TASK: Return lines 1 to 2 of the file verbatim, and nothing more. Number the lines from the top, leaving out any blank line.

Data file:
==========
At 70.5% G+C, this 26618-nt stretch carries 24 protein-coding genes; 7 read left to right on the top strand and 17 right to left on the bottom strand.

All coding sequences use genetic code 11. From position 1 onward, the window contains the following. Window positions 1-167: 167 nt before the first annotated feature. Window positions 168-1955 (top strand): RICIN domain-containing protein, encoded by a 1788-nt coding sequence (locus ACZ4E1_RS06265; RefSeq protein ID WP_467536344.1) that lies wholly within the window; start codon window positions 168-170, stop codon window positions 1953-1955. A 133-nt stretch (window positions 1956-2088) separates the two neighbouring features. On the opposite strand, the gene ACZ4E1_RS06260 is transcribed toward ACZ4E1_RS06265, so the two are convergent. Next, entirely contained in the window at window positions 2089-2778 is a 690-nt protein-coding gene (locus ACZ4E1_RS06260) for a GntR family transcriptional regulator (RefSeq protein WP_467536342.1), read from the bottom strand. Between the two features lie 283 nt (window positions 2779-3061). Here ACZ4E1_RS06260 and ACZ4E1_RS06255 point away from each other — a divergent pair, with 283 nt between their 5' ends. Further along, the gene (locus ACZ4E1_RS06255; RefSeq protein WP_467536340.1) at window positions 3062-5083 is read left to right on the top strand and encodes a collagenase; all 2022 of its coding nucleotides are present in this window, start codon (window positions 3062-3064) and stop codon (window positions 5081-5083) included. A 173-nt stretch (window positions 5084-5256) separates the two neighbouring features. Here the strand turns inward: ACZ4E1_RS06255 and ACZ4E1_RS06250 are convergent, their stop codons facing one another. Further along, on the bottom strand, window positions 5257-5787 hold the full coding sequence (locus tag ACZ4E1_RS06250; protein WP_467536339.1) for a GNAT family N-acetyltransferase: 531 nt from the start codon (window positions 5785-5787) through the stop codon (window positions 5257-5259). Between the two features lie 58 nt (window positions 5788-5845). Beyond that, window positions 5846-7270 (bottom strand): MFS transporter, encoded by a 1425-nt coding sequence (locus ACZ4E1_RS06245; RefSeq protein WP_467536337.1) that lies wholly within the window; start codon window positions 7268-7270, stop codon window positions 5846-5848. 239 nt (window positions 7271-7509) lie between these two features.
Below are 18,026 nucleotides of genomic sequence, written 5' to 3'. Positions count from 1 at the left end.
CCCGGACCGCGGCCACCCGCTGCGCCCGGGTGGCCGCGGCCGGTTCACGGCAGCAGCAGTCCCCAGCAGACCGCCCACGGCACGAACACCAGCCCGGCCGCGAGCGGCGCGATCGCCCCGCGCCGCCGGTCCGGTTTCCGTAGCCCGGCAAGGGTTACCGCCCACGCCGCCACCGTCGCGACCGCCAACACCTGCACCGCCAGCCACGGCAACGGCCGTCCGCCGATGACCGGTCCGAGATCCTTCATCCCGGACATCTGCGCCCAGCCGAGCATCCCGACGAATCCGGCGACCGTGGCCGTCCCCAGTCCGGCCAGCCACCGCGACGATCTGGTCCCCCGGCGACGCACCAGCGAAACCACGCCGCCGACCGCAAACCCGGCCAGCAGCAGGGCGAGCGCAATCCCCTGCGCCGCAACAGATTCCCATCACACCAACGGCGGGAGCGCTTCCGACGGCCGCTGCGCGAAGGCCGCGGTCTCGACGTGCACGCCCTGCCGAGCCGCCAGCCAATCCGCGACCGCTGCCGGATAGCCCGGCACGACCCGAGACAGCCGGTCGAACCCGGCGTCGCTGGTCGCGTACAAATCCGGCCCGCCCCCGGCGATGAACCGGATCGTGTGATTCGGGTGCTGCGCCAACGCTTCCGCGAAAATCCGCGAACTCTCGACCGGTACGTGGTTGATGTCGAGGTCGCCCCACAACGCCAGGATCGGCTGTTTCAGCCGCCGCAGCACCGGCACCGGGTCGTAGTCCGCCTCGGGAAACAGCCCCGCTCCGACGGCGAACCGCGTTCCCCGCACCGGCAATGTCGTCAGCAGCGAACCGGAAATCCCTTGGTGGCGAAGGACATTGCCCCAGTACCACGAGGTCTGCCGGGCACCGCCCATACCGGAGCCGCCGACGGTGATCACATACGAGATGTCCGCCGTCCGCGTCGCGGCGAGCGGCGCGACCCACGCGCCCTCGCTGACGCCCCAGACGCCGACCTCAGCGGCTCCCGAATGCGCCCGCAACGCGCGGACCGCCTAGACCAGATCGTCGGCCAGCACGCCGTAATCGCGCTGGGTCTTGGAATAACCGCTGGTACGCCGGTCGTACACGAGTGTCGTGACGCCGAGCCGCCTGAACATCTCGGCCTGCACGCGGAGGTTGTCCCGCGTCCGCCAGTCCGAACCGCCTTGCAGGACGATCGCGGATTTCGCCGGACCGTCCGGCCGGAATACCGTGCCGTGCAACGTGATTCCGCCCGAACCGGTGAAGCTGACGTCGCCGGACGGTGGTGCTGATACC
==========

At 70.5% G+C, this 26618-nt stretch carries 24 protein-coding genes; 7 read left to right on the top strand and 17 right to left on the bottom strand.

All coding sequences use genetic code 11. From position 1 onward, the window contains the following. Window positions 1-167: 167 nt before the first annotated feature. Window positions 168-1955 (top strand): RICIN domain-containing protein, encoded by a 1788-nt coding sequence (locus ACZ4E1_RS06265; RefSeq protein ID WP_467536344.1) that lies wholly within the window; start codon window positions 168-170, stop codon window positions 1953-1955. A 133-nt stretch (window positions 1956-2088) separates the two neighbouring features. On the opposite strand, the gene ACZ4E1_RS06260 is transcribed toward ACZ4E1_RS06265, so the two are convergent. Next, entirely contained in the window at window positions 2089-2778 is a 690-nt protein-coding gene (locus ACZ4E1_RS06260) for a GntR family transcriptional regulator (RefSeq protein WP_467536342.1), read from the bottom strand. Between the two features lie 283 nt (window positions 2779-3061). Here ACZ4E1_RS06260 and ACZ4E1_RS06255 point away from each other — a divergent pair, with 283 nt between their 5' ends. Further along, the gene (locus ACZ4E1_RS06255; RefSeq protein WP_467536340.1) at window positions 3062-5083 is read left to right on the top strand and encodes a collagenase; all 2022 of its coding nucleotides are present in this window, start codon (window positions 3062-3064) and stop codon (window positions 5081-5083) included. A 173-nt stretch (window positions 5084-5256) separates the two neighbouring features. Here the strand turns inward: ACZ4E1_RS06255 and ACZ4E1_RS06250 are convergent, their stop codons facing one another. Further along, on the bottom strand, window positions 5257-5787 hold the full coding sequence (locus tag ACZ4E1_RS06250; protein WP_467536339.1) for a GNAT family N-acetyltransferase: 531 nt from the start codon (window positions 5785-5787) through the stop codon (window positions 5257-5259). Between the two features lie 58 nt (window positions 5788-5845). Beyond that, window positions 5846-7270 (bottom strand): MFS transporter, encoded by a 1425-nt coding sequence (locus ACZ4E1_RS06245; RefSeq protein WP_467536337.1) that lies wholly within the window; start codon window positions 7268-7270, stop codon window positions 5846-5848. 239 nt (window positions 7271-7509) lie between these two features.